Colby Smalzel ’15 said that spending two weeks in France during summer break as part of Emerson’s Global Pathways initiative left her with a greater appreciation of different cultures.
“I definitely have a better understanding of why people do the things they do,” she said.
Colby Smalzel '15 (center) takes a selfie with classmates in Emerson's Intercultural Communication study abroad course in southern France at the beginning of the summer 2015 break. (Courtesy Photo)
Smalzel, a Journalism major from Cohasset, Massachusetts, was one of 10 students who attended Intercultural Communication in Aix-en-Provence with Associate Professor of Journalism Jerry Lanson for the second half of May.
“I’ve had Jerry [as an instructor] before,” she said. “He’s such a great guy and really got me excited for the program. I was like, ‘I have to do this.’”
Students attended French language classes with partner institution IS-Aix. Smalzel had not studied French since middle school.
“My skills were not that great,” she said. “But the classes made conversational French so much easier for me. Even if we messed up, people would smile…and appreciate that you were trying.”
Students also met with a French journalism professor and a communications director of a local arts festival.
The France program is one of several new summer study abroad programs that Emerson’s Office of Internationalization and Global Engagement launched this year under the Global Pathways initiative.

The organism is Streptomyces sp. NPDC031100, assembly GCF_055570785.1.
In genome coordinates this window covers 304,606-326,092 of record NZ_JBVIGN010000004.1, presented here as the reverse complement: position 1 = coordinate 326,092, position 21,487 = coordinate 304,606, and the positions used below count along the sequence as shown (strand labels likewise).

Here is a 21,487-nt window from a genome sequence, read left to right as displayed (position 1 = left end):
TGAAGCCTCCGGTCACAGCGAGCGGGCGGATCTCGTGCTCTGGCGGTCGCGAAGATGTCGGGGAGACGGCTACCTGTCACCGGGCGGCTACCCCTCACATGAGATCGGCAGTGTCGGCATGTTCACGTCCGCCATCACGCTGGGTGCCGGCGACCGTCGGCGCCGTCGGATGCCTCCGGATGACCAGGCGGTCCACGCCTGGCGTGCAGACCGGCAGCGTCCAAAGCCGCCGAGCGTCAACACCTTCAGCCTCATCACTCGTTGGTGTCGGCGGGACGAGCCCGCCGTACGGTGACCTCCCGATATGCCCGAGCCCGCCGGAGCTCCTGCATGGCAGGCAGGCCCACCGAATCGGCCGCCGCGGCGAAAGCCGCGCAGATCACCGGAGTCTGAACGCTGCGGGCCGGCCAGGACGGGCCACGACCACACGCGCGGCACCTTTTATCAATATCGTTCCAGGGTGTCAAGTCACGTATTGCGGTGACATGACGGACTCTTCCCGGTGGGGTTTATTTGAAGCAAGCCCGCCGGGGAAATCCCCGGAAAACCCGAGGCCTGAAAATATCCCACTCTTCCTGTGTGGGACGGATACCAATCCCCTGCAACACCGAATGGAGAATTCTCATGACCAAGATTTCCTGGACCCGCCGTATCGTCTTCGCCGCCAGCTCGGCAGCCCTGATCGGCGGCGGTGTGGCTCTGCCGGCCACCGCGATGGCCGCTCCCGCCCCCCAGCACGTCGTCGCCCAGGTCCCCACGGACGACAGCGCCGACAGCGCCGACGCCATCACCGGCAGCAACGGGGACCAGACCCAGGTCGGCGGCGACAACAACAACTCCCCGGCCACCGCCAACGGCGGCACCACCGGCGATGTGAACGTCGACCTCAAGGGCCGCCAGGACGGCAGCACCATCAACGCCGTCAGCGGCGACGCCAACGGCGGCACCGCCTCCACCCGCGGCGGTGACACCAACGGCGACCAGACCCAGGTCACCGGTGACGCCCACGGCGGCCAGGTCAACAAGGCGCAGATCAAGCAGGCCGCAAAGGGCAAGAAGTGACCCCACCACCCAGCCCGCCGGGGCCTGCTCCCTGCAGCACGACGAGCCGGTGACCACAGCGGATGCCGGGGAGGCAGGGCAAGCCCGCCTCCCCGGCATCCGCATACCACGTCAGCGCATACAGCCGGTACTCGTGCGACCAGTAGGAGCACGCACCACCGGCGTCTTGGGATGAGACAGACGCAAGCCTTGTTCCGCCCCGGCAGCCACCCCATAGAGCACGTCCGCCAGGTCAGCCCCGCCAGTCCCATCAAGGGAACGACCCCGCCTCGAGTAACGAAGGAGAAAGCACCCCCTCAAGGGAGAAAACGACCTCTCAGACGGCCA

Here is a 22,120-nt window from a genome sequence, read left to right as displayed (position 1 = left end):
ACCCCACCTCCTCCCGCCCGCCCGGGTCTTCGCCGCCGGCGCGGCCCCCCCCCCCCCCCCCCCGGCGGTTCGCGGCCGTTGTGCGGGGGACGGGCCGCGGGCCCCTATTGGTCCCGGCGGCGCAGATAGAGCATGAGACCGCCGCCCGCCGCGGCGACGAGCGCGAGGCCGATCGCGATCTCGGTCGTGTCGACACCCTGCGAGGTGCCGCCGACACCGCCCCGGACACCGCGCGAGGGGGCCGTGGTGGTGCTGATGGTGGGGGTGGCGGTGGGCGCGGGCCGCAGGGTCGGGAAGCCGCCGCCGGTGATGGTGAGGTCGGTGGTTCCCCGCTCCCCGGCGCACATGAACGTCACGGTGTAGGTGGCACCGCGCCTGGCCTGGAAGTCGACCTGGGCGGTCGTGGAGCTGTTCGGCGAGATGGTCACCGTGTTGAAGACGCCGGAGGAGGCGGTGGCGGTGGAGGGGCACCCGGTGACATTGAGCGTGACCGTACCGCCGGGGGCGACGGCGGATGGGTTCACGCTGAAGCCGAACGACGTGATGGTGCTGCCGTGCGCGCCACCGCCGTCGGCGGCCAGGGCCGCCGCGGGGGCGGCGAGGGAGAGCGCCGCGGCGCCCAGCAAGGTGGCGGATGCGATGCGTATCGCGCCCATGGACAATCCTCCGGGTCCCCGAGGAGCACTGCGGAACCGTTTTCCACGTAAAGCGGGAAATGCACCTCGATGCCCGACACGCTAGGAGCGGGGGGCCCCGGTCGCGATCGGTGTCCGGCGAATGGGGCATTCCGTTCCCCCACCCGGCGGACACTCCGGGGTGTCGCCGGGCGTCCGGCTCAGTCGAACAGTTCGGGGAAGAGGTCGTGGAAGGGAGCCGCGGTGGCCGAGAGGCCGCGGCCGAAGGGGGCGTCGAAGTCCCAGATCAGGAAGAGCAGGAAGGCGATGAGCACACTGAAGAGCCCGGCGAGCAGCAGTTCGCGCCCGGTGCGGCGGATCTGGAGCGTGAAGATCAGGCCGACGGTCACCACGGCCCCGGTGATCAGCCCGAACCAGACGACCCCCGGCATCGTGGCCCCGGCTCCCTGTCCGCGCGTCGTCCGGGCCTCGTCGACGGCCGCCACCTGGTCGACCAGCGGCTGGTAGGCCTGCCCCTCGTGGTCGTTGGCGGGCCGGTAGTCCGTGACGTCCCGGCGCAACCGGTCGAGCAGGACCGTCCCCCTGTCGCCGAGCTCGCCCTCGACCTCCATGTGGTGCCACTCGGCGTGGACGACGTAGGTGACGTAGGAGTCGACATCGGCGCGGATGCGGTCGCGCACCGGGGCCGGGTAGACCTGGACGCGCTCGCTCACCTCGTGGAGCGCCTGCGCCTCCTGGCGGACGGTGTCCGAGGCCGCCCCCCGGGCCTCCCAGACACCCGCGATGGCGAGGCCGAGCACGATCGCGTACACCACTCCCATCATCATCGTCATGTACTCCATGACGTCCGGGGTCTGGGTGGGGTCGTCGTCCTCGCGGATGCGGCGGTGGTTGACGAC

Students this summer are also studying in Greece; Czech Republic; Mexico; Ireland; Austria; and the Netherlands at Emerson’s Kasteel Well, known as “the Castle.”
Students in the France program lived with French-speaking families. After the course ended, Smalzel spent time with relatives in Paris and then traveled with friends to other parts of Europe, including the Netherlands, Switzerland, Italy, and Ireland.
Smalzel said her highlight of the program was the class trip to Marseille, a large port city in southern France.
She also developed an appreciation for French culture, saying the people are more environmentally friendly and lead slower-paced lives compared to those in the United States.
“I work as a restaurant server in Faneuil Hall [in Boston], where it’s tourist central,” Smalzel said. “A lot of Europeans love to sit on the patio and drink their cappuccino for hours. Now, I understand it, and it doesn’t make me as irritated as it used to.”
Smalzel highly recommends that Emerson students take advantage of the increasing number of study abroad opportunities.
“If you’re given this opportunity to explore new cultures, especially if you’ve never been anywhere other than the United States, you should really take that chance,” she said. “It is so worth it and you’ll gain an experience of a lifetime.”
Editor's Note: This article is part of the twice-weekly Global Spotlight Series that examines the experiences of Emerson College students who worked or studied abroad this summer. New articles will appear Mondays and Wednesdays in August on Emerson College Today.